VATICAN CITY — The Vatican announced on Friday they will be sending a representative to Egypt to set plans for the official re-launching of dialogue between the Holy See and the Al-Azhar Mosque and adjunct University, marking a seismic step in Catholic-Muslim relations.
In an Oct. 21 communique, the Vatican said the secretary of the Pontifical Council for Interreligious Dialogue, Bishop Miguel Ángel Ayuso Guixot, will be heading back to Cairo for an Oct. 23 meeting with a delegation from Al-Azhar.
He will be accompanied by Msgr. Khaled Akasheh, head of the council’s Office for Islam; Bishop Emmanuel Ayad Bishop of Luxor, Egypt; Professor Joseph Maila, an expert in Islamic Studies and Dominican Father Jean Druel, director of the Dominican Institute of Oriental Studies.
According to the communique, the meeting in Cairo is to prepare for an encounter that will take place in Rome, “probably toward the end of April 2017, and which marks the official resumption of dialogue between the Pontifical Council for Interreligious Dialogue and Al-Azhar.”
The visit to Cairo will also serve as an opportunity to evaluate, together with Archbishop Bruno Musarò, nuncio to Egypt, and the Deputy of the Great Imam of Al-Azhar, Sheik Abbas Shouman, “the possibility to promote concrete initiatives for peace.”
Bishop Ayuso made a similar visit to Al-Azhar in July, where he met with Sunni academic and politician Mahmoud Hamdi Zakzouk that to discuss the formal resumption of dialogue between the Pontifical Council for Interreligious Dialogue and Al-Azhar University. The current Oct. 23 meeting, then, can be seen as a fruit of that encounter.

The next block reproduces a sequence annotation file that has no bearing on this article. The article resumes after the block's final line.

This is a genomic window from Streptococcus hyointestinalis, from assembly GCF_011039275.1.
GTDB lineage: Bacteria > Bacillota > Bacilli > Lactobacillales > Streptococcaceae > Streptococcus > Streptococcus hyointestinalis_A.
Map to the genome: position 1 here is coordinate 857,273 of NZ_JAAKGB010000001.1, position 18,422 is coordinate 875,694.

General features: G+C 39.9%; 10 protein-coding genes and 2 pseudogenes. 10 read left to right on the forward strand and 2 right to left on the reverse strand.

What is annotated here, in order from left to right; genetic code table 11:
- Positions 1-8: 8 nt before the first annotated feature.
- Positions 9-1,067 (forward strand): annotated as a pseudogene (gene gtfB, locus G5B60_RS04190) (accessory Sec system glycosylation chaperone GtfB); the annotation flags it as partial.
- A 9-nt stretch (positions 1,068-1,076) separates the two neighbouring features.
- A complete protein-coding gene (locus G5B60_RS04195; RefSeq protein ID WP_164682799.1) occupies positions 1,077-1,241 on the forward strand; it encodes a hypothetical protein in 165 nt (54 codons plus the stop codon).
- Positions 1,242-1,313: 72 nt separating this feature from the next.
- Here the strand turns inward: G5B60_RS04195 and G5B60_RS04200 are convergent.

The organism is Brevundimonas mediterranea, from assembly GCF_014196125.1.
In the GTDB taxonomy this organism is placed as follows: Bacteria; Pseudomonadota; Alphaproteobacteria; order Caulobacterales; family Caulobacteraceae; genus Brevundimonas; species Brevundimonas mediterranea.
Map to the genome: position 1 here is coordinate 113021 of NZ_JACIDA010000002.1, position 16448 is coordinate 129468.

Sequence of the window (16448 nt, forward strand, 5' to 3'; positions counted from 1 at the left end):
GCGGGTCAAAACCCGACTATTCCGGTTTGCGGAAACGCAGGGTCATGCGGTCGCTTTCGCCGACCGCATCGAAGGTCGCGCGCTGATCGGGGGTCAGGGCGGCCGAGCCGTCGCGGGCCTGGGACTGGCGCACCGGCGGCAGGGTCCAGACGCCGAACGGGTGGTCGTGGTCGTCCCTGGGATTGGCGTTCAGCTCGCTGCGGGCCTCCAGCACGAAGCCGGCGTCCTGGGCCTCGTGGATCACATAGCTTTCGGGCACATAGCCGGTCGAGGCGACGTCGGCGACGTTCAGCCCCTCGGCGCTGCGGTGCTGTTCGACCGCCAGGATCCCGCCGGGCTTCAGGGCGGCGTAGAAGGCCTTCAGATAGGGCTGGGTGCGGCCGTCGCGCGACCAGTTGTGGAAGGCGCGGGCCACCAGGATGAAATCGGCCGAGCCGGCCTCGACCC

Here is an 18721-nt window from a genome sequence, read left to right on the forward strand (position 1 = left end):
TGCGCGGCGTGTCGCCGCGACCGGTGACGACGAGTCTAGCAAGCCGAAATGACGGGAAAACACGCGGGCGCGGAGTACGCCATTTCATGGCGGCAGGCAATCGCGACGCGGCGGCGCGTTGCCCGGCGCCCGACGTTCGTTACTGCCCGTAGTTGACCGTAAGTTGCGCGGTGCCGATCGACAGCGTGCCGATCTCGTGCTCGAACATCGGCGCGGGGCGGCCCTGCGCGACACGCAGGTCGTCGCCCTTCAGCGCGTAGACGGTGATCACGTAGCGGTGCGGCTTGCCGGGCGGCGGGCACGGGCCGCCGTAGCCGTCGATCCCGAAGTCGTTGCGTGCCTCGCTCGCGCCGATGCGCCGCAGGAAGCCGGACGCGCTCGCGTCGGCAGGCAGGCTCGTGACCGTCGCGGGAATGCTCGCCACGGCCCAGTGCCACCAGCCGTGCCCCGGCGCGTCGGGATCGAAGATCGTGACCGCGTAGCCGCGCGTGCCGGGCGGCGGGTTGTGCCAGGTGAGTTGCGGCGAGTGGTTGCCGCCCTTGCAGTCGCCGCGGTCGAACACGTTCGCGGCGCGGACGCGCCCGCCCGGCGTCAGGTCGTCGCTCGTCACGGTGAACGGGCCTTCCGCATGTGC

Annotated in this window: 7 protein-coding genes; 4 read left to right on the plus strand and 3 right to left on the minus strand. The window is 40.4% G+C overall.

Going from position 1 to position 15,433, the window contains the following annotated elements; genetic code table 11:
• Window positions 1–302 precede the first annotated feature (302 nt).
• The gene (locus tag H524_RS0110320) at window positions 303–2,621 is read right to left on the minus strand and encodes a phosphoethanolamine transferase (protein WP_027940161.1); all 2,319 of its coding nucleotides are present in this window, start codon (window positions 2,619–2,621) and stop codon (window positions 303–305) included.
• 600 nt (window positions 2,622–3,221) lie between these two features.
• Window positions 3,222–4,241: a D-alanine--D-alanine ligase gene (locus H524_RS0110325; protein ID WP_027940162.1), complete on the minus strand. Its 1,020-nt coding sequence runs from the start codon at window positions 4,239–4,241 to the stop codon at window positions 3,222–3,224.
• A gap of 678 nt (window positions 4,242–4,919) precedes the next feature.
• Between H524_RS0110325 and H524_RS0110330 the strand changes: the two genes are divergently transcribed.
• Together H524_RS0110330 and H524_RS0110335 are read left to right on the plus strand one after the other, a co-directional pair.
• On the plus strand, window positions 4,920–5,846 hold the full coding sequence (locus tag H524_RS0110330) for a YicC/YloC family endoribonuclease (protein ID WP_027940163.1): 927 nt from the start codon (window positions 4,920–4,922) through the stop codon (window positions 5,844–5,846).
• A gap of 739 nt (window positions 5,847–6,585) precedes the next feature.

The Imam of al Azhar, currently Ahmed al Tayyeb, is considered by some Muslims to be the highest authority the 1.5-billion strong Sunni Muslim world and oversees Egypt’s al-Azhar Mosque and the prestigious al-Azhar University attached to it.
Founded in the Fatimid dynasty in the late 10th century together with the adjoining mosque, the university is one of the most renowned study centers for the legal principals of Sunni Islam.
Al Tayyeb paid a visit to the Vatican May 23 for a meeting with Pope Francis, which marked a major step in thawing relations between the al-Azhar institution and the Holy See, which were strained in 2011 with claims that Pope Benedict XVI had “interfered” in Egypt’s internal affairs by condemning a bomb attack on a church in Alexandria during the time of Coptic Christmas.
In an interview with Vatican Radio published May 24, Al Tayyeb spoke out harshly against terrorism carried out by extremist Islamic groups such as ISIS, saying that “those who kill Muslims, and who also kill Christians, have misunderstood the texts of Islam either intentionally or by negligence.”
“We must not blame religions because of the deviations of some of their followers,” he said, and issued a global appeal asking that the entire world to “close ranks to confront and put an end to terrorism.”
If the growing problem of terrorism is neglected, it’s not just the east that will pay the price, but “both east and west could suffer together, as we have seen.”